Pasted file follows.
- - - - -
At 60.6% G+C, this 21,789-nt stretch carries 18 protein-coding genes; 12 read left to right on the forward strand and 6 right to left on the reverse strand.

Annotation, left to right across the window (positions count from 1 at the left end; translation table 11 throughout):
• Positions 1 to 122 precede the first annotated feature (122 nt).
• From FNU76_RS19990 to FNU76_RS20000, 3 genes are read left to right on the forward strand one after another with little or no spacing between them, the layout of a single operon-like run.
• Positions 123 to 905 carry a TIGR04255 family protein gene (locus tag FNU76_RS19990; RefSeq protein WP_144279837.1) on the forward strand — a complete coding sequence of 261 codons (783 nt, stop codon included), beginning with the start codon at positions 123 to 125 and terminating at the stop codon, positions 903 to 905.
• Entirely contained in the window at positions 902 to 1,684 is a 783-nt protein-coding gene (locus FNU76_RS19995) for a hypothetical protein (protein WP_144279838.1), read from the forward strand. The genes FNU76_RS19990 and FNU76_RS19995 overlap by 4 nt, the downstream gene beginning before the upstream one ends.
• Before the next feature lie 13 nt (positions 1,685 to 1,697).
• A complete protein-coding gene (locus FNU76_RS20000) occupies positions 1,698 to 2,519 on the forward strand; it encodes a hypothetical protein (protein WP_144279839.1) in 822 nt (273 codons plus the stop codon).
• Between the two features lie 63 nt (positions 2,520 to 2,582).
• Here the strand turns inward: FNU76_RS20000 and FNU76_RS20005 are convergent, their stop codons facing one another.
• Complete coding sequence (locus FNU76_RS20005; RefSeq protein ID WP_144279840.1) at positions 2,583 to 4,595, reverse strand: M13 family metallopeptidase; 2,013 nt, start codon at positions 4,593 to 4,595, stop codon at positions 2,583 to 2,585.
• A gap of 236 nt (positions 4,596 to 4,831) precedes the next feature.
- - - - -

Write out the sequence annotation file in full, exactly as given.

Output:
At 60.6% G+C, this 21,789-nt stretch carries 18 protein-coding genes; 12 read left to right on the forward strand and 6 right to left on the reverse strand.

Annotation, left to right across the window (positions count from 1 at the left end; translation table 11 throughout):
• Positions 1 to 122 precede the first annotated feature (122 nt).
• From FNU76_RS19990 to FNU76_RS20000, 3 genes are read left to right on the forward strand one after another with little or no spacing between them, the layout of a single operon-like run.
• Positions 123 to 905 carry a TIGR04255 family protein gene (locus tag FNU76_RS19990; RefSeq protein WP_144279837.1) on the forward strand — a complete coding sequence of 261 codons (783 nt, stop codon included), beginning with the start codon at positions 123 to 125 and terminating at the stop codon, positions 903 to 905.
• Entirely contained in the window at positions 902 to 1,684 is a 783-nt protein-coding gene (locus FNU76_RS19995) for a hypothetical protein (protein WP_144279838.1), read from the forward strand. The genes FNU76_RS19990 and FNU76_RS19995 overlap by 4 nt, the downstream gene beginning before the upstream one ends.
• Before the next feature lie 13 nt (positions 1,685 to 1,697).
• A complete protein-coding gene (locus FNU76_RS20000) occupies positions 1,698 to 2,519 on the forward strand; it encodes a hypothetical protein (protein WP_144279839.1) in 822 nt (273 codons plus the stop codon).
• Between the two features lie 63 nt (positions 2,520 to 2,582).
• Here the strand turns inward: FNU76_RS20000 and FNU76_RS20005 are convergent, their stop codons facing one another.
• Complete coding sequence (locus FNU76_RS20005; RefSeq protein ID WP_144279840.1) at positions 2,583 to 4,595, reverse strand: M13 family metallopeptidase; 2,013 nt, start codon at positions 4,593 to 4,595, stop codon at positions 2,583 to 2,585.
• A gap of 236 nt (positions 4,596 to 4,831) precedes the next feature.